Along The Sands Of Puka Beach (In Pictures)

Along The Sands Of Puka Beach (In Pictures)

December 31, 2011

Puka Beach

Boracay Island



As we walk along, we feel the morning sun warm the sands of Puka Beach.

A catamaran docks on the beach, bringing in tourists that hang about for a little over an hour before continuing to circumnavigate the island.

A line of artistically arranged drift wood indicate that we are nearing our favorite spot on the beach.


We find an area of sparse trees. We mark our spot for the day.

We open our mat, and start to worship the sun.


As the mid day heat brings out our thirst, a small nipa hut offers refreshments.

Advertising in a very subtle manner.

Or a  coconut or two perhaps?

As we slowly move along, we meet an assortment of characters.

Like this old lady, Josefina, peddling some Puka Shells. She’s been doing it all her life. Raised her children through Puka Shells.

Do mind the cigarette on her left hand.


As we make our way back to our shady spot, we pass by a beached Bangka.

We pass by shells strung together by old fishing nets, as they gently sway on the breeze.


Taking a seat.

Taking in the view.


Children play along the shore,

Our Russian neighbors finally venture out of their shady camp.

Thanks for the wonderful music by the way.


When the sun shines gold, the temperature cools down.

It’s time to pick out some shells along the sand to bring home.


The clouds in the sky announce that the sun is about to set.

 We sit along the sands of Puka Beach as we bask under the sun’s dying rays.

Another Boracay day comes to a close.

Thirty Seconds At Puka Beach


January 1, 2012

Puka Beach

Boracay Island



Celebrating the New Year in Puka Beach.


An outrigger passes by..

My bubba waves..

Kids play on the shore..

While Russians bathe under the hot January sun.


As I have stated in my previous blog (click here ), Puka Beach is always our favorite spot on the entire island of Boracay. Located at its northern tip, it is a perfect getaway from the crowded and bustling White Beach.

I just want to share this short video I took to show how beautiful this stretch of beach is.

Kite surfing in Bulabog Beach, Amihan Season (photo credit:

Since we were here around January, it falls under the Amihan season, where in the cool southeast wind brings in the dry season (from November to April) . This means that the northern and eastern parts of the island gets lots of wind and high waves. That’s why this is the favorite time of the year for kite surfers to enjoy their sport at Bulabog beach.

The sea in Puka Beach is still swim-“able” with some effort. You can hear the strength of the wind on the video.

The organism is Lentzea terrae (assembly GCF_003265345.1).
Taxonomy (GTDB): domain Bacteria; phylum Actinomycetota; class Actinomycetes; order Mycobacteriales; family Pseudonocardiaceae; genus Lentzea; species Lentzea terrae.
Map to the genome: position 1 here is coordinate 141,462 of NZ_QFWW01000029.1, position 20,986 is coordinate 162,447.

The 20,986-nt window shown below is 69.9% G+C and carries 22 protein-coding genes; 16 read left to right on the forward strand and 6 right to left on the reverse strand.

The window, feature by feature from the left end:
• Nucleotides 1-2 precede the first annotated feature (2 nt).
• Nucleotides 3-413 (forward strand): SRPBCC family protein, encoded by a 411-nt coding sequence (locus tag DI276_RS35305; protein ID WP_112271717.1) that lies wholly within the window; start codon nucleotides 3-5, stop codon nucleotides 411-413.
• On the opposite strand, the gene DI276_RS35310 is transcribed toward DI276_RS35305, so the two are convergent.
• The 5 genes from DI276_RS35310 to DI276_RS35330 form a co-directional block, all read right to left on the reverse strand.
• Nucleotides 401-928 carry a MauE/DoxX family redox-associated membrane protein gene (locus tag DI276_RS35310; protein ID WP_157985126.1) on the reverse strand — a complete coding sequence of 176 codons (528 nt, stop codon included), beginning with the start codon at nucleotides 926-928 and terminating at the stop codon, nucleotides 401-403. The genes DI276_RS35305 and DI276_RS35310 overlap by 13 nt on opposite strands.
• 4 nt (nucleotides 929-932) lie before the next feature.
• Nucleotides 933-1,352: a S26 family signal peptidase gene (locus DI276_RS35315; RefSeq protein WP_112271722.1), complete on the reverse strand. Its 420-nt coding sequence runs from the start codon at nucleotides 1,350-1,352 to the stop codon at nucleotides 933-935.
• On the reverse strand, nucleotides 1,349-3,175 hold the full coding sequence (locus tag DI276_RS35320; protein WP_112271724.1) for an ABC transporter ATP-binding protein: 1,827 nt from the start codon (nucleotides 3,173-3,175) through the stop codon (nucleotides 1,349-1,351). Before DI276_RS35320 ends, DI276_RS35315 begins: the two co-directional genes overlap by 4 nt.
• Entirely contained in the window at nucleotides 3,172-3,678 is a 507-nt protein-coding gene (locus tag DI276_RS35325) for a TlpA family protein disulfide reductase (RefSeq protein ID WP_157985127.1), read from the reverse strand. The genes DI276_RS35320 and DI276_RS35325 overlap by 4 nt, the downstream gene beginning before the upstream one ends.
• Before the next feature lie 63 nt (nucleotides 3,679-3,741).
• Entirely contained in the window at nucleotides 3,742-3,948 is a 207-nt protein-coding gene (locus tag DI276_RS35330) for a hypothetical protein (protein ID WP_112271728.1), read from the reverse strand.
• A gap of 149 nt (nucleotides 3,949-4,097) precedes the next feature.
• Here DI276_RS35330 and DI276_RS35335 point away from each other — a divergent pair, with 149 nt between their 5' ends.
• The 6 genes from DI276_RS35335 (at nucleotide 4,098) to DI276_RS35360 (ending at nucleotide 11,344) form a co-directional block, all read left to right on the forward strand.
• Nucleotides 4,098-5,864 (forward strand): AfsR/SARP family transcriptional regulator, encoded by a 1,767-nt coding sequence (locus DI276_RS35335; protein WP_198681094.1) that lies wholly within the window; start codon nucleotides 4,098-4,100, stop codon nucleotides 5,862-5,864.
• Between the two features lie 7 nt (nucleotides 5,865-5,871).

On the other hand, White Beach (located west of Bulabog Beach), is as placid as a deep lake. No waves, just tranquil blue waters all around you.

Puka Beach, Habagat Season


The rainy season is ushered in by the Habagat, the southwest wind, from June to October. This is known as the wet season. This is the season when the winds change. White Beach gets buffeted by the wind and the sea gets rough while the northern and eastern beaches (i.e. Puka Beach, Bulabog Beach, Lapuz-lapuz Beach..) gets it’s share of tranquil seas.

So if you are planning a trip to Boracay Island, I hope that these tips can help you decide which dates to take during your trip.

If you want to know more about how to get to Boracay read my previous blog by clicking here.

A Refuge by Puka Beach

A Refuge by Puka Beach

May 01, 2008

Bans Resort

White Beach Station 2

Boracay Island


“What the hell is going on?!” screamed Cholo.

I had just woke up and was a bit surprised about his sudden outburst.

“What’s wrong Bubba?” I asked as I walked to the small veranda.

“Look!” was all he said.

On the grass across the veranda, a satellite dish was being constructed.

I was speechless.

“Okay, we’re going back to manila now!” Cholo exclaimed while stomping off into the room.

After a few minutes of silence, I said “Look we just got here and it will be too expensive to rebook our tickets. Let’s go and find out if there are other quiet places to transfer to!”

Thank God he listened.

We asked the care taker of Bans Resort if there was indeed such a place.

White Beach is now teeming with local tourists and we found out soon enough that A.S.A.P* and (then called) S.O.P* were

having live broadcasts from opposite ends of White Beach.

If Cholo could have ripped all of his hair out of frustration, he would be bald by now.

Luckily, the care taker of Bans Resort knew a place for rent by Puka Beach.

Without hesitation and the fact that we haven’t seen the rooms and the amenities of the said place, we packed our bags, paid for the first two nights of our stay, hopped on a tricycle and headed for Puka Beach.